Soul. Singular. We're not talking about ghosts, possibly lost. We're talking about soul, as in Miles All-Your-Soul-Are-Belong-To-Us Davis soul. And MythTV (the code part). So that's a start.
You see, MythTV is sweet. Not "candy" sweet, or "flowers" sweet: Cartman sweeeeeeet (you guys). The kind of sweet you want to take home to Mom... and rail on the kitchen table. It's that sweet.
So then, what does code, soul, and MythTV have anything to do with Microsoft? Woaaaah, who mentioned Microsoft!? Must've been a Freudian slip, but I'm sure we'll be hearing more about them in a bit.
MythTV is a homebrew PVR project done by a single programmer named Issac Richards, who, from his email address, I would guess is a student. (At the time of original writing this was true, although now I would imagine there are a fair number of contributors to the project.) Most of you have probably never heard of MythTV, nay have actually used it. But those of us that have know that it's an incredible project with a great user interface that is -- from the little I've messed with commercial PVR systems -- easily comprable to Tivo or ReplayTV, save for the fact you have to be able to set it up yourself.
Where am I going with this? Well, MythTV is a product that actually does what it's users need and want it to do (very well) and yet it is, for all intents and purposes, written by one person. Not a team with eight sub-teams, one of which spends all their time working on the talking paper clip. One dude.
Now, the kid's gotta be pretty damn smart. A virtuoso, if you will, of the art of programming. And it's reflected in the project: MythTV has code soul.
As if this rave didn't make any sense so far, it's about to get even stranger. Because now is where I start talking about Star Trek: The Next Generation. I know that even admitting familiarity with ST:TNG is equivalent to dropping a 100-megaton nuke on your social life, but during my formative years I tuned in every week. Thanks a lot Dad.
You see, I'm reminded of that one episode where Data -- the almost-human android with the shiny yellow skin -- is playing music in Ten Forward (bad Star Trek joke: he's playing music in Ten Forward in about half of the episodes) and he mentions that while he can play any and every piece with perfect technical proficency, yet people consistently remark that his performance seems to lack something. Lack feeling. Lack soul.
Whether the mass market realizes it or not (they don't), programming -- really beautiful, masterful software creation -- is an art. Major software projects are, after all, the most complicated artifacts human beings have ever created: the latest Linux source code package is thirty-three megabytes (and that's heavily compressed)!
The problem with art is that there is art because of art and there is art because of money. A friend and I ranting about being forced to endure some of the most worthless commercials we had ever seen, all the while Turnpike Films has some of the most brilliant and witty commercials ever made. But you'll never see them. Because none of them ever actually make it to TV. (As of the original writing you could view Turnpike's hillarious advertisments on their website: however, due to pressure from the companies for whom they developed the spots, they're not even available online anymore. If anyone reads this and has an archive of the commericals, please contact me, I would love to have them again!)
So seriously, what the hell point am I trying to make. It all comes down to this: "bad" software is deemed so not becase it doesn't get used or it doesn't work (we need look no furthur than Windows to satisfy both these conditions). It's because, just like any other piece of artwork, we judge software against the untouchable ideal of perfect beauty, in the sense of Plato's forms.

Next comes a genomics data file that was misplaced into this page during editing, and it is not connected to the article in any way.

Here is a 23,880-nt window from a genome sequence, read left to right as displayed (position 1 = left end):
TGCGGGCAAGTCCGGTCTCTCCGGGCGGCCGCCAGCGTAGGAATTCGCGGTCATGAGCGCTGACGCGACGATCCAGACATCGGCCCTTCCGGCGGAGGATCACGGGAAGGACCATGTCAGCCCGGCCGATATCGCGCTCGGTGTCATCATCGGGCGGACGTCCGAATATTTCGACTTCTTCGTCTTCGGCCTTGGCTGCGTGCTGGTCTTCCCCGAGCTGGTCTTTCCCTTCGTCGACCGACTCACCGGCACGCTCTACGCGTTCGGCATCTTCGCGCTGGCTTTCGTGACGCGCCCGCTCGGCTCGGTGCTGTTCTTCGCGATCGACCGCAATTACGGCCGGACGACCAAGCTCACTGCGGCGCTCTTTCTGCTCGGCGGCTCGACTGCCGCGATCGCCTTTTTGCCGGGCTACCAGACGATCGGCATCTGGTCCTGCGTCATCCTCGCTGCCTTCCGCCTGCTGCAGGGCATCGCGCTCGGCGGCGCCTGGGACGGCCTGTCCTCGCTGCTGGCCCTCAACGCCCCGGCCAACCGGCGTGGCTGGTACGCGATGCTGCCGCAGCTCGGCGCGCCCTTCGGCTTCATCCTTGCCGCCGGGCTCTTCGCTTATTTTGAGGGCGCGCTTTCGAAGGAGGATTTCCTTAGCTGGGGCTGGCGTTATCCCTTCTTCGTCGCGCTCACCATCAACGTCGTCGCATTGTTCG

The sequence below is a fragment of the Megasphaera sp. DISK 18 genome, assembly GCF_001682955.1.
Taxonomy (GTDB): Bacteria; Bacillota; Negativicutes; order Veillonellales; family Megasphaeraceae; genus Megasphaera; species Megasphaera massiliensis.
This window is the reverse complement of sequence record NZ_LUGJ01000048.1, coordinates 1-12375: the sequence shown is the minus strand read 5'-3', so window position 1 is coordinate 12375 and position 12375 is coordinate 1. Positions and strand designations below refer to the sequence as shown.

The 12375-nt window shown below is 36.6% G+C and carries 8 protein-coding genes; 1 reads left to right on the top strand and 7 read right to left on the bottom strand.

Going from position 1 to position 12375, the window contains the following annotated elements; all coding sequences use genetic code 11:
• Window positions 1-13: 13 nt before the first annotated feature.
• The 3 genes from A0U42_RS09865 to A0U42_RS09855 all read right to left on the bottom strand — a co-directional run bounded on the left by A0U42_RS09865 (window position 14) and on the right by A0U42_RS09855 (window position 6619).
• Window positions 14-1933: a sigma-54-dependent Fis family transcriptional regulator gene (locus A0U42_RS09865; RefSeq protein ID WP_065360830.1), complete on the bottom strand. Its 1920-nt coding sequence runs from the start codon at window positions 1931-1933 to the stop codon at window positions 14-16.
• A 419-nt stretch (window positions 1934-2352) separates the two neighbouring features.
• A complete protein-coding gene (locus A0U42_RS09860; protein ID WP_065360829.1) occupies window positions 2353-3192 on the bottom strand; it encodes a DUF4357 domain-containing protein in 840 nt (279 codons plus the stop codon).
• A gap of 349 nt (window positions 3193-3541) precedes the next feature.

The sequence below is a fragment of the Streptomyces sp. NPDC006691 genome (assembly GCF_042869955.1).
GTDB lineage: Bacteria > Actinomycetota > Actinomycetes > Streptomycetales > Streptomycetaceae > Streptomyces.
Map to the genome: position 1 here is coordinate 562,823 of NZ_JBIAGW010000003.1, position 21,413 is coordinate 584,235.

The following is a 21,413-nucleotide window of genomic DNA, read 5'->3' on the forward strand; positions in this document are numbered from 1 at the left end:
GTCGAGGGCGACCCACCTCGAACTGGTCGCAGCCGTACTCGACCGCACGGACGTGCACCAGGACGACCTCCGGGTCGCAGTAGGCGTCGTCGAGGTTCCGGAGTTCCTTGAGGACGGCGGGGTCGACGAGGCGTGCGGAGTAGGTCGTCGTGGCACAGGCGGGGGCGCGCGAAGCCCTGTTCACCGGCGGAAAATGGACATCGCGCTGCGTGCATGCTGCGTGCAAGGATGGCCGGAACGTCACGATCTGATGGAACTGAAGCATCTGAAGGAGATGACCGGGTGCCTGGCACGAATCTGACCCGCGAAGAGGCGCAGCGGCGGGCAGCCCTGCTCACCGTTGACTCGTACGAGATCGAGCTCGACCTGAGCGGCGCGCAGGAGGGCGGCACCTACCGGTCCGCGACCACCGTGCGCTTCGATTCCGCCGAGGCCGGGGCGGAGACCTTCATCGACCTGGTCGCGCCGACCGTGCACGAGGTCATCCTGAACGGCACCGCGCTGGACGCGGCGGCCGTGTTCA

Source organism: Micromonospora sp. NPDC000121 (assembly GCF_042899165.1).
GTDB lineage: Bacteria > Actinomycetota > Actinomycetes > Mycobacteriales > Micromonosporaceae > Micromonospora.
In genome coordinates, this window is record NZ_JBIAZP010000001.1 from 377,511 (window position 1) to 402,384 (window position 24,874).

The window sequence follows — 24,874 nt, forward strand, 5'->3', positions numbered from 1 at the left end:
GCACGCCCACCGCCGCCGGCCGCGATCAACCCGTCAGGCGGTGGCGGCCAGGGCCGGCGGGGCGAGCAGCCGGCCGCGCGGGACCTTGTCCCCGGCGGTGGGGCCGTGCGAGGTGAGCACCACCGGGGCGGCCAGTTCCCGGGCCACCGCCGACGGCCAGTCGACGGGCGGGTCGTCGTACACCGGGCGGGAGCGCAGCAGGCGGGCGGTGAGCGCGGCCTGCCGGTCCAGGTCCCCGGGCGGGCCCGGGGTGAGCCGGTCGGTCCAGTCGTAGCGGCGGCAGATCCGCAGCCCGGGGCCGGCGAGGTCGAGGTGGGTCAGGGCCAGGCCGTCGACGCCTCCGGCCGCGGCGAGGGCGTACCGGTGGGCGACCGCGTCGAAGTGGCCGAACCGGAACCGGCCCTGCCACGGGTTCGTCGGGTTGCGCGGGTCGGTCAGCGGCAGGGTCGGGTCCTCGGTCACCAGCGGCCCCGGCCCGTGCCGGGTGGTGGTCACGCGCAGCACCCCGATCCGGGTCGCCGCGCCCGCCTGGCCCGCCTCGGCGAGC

We can "sense" if the software was written by an artist who was trying to, like so many others before him or her, finally instantiate that ethereal ideal here on Earth. We can also tell when it wasn't. When it was written by one of thousands who will never aspire to produce anything that could be called "beautiful." Software like this, software that lacks soul, is just like any other piece of "pop art:" yes, MTV's latest logo is a piece of artwork, but no one will ever wonder why it wasn't place in the Louvre. Don't agree? Then tell me why Turnpike's commercials aren't aired in every city and every market. (It's really too bad you can't watch them anymore, I'm quite disapointed.)
Microsoft can hire the entire living workforce of programmers and still never create a MythTV, or a Linux, or an OS X, or any of the other million pieces of art-in-the-machine created by dedicated programmers all over the world who do so because it's art and because they are artists. Microsoft has some of the best programmers in the world working for them, this is indisputable. And ever so rarely, one of them will gain a true artistic interest in their infinitely-small task, and the result is a piece of code that just can't have come out of a corporate cube farm: it's far too brilliant.
As a whole, and almost as a rule, art produced for any enterprise wishing to exploit it is something else entirely. It completely and utterly lacks soul, because it was produced by artisans who felt nothing for its creation. Imbibing art with soul isn't a spontaneous process, it requires raw materials. When the artist has no emotions towards what he is creating (or in Data's unfortunate case, no emotions at all) a truly soulful piece of artwork can never result.
All these mispelled words and mis-structured paragraphs to say this: art is a medium which reflects back to all who look upon it its creator, and software design is an art form just like any other. Microsoft will never be able to understand whyso many programmers spend countless hours writing software simply to write software, just like Data will never be able to play a single note the way Miles did.